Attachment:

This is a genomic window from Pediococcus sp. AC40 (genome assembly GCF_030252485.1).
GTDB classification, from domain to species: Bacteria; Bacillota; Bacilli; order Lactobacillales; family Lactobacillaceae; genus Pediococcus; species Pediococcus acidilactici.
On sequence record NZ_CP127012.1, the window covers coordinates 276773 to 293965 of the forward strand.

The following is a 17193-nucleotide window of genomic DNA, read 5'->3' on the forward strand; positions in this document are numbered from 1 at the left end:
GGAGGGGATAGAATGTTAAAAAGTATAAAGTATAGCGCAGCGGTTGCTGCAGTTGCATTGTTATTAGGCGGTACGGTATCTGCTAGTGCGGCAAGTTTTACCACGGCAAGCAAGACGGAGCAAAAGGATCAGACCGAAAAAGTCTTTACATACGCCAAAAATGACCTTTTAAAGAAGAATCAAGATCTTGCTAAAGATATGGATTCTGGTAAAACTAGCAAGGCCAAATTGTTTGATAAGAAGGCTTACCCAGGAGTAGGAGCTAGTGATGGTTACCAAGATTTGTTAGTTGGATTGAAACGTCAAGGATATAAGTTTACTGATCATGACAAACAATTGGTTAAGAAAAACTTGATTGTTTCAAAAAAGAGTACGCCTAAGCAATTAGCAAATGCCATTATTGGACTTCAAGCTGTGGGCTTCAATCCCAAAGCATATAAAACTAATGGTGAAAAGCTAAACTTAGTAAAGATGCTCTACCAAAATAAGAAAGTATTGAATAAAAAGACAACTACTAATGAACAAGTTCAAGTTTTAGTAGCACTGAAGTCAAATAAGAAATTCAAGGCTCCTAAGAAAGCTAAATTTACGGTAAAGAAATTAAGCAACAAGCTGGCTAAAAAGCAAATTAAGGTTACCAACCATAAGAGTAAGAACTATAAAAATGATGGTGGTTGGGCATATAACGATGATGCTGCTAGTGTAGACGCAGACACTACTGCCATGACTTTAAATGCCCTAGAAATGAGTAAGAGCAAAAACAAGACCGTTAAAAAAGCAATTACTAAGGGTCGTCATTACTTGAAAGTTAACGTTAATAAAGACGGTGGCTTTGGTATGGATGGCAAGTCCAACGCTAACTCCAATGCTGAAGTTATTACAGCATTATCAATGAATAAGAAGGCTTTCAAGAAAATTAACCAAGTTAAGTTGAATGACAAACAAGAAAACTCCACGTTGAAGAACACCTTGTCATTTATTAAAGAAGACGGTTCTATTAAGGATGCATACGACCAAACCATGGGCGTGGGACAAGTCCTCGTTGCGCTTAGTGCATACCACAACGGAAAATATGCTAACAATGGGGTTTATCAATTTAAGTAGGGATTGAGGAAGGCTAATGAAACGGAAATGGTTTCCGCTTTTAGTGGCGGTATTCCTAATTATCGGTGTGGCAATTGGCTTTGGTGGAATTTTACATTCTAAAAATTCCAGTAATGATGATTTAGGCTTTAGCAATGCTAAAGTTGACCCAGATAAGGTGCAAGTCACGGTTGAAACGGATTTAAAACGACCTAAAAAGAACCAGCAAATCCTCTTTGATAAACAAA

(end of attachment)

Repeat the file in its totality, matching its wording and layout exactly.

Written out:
This is a genomic window from Pediococcus sp. AC40 (genome assembly GCF_030252485.1).
GTDB classification, from domain to species: Bacteria; Bacillota; Bacilli; order Lactobacillales; family Lactobacillaceae; genus Pediococcus; species Pediococcus acidilactici.
On sequence record NZ_CP127012.1, the window covers coordinates 276773 to 293965 of the forward strand.

The following is a 17193-nucleotide window of genomic DNA, read 5'->3' on the forward strand; positions in this document are numbered from 1 at the left end:
GGAGGGGATAGAATGTTAAAAAGTATAAAGTATAGCGCAGCGGTTGCTGCAGTTGCATTGTTATTAGGCGGTACGGTATCTGCTAGTGCGGCAAGTTTTACCACGGCAAGCAAGACGGAGCAAAAGGATCAGACCGAAAAAGTCTTTACATACGCCAAAAATGACCTTTTAAAGAAGAATCAAGATCTTGCTAAAGATATGGATTCTGGTAAAACTAGCAAGGCCAAATTGTTTGATAAGAAGGCTTACCCAGGAGTAGGAGCTAGTGATGGTTACCAAGATTTGTTAGTTGGATTGAAACGTCAAGGATATAAGTTTACTGATCATGACAAACAATTGGTTAAGAAAAACTTGATTGTTTCAAAAAAGAGTACGCCTAAGCAATTAGCAAATGCCATTATTGGACTTCAAGCTGTGGGCTTCAATCCCAAAGCATATAAAACTAATGGTGAAAAGCTAAACTTAGTAAAGATGCTCTACCAAAATAAGAAAGTATTGAATAAAAAGACAACTACTAATGAACAAGTTCAAGTTTTAGTAGCACTGAAGTCAAATAAGAAATTCAAGGCTCCTAAGAAAGCTAAATTTACGGTAAAGAAATTAAGCAACAAGCTGGCTAAAAAGCAAATTAAGGTTACCAACCATAAGAGTAAGAACTATAAAAATGATGGTGGTTGGGCATATAACGATGATGCTGCTAGTGTAGACGCAGACACTACTGCCATGACTTTAAATGCCCTAGAAATGAGTAAGAGCAAAAACAAGACCGTTAAAAAAGCAATTACTAAGGGTCGTCATTACTTGAAAGTTAACGTTAATAAAGACGGTGGCTTTGGTATGGATGGCAAGTCCAACGCTAACTCCAATGCTGAAGTTATTACAGCATTATCAATGAATAAGAAGGCTTTCAAGAAAATTAACCAAGTTAAGTTGAATGACAAACAAGAAAACTCCACGTTGAAGAACACCTTGTCATTTATTAAAGAAGACGGTTCTATTAAGGATGCATACGACCAAACCATGGGCGTGGGACAAGTCCTCGTTGCGCTTAGTGCATACCACAACGGAAAATATGCTAACAATGGGGTTTATCAATTTAAGTAGGGATTGAGGAAGGCTAATGAAACGGAAATGGTTTCCGCTTTTAGTGGCGGTATTCCTAATTATCGGTGTGGCAATTGGCTTTGGTGGAATTTTACATTCTAAAAATTCCAGTAATGATGATTTAGGCTTTAGCAATGCTAAAGTTGACCCAGATAAGGTGCAAGTCACGGTTGAAACGGATTTAAAACGACCTAAAAAGAACCAGCAAATCCTCTTTGATAAACAAA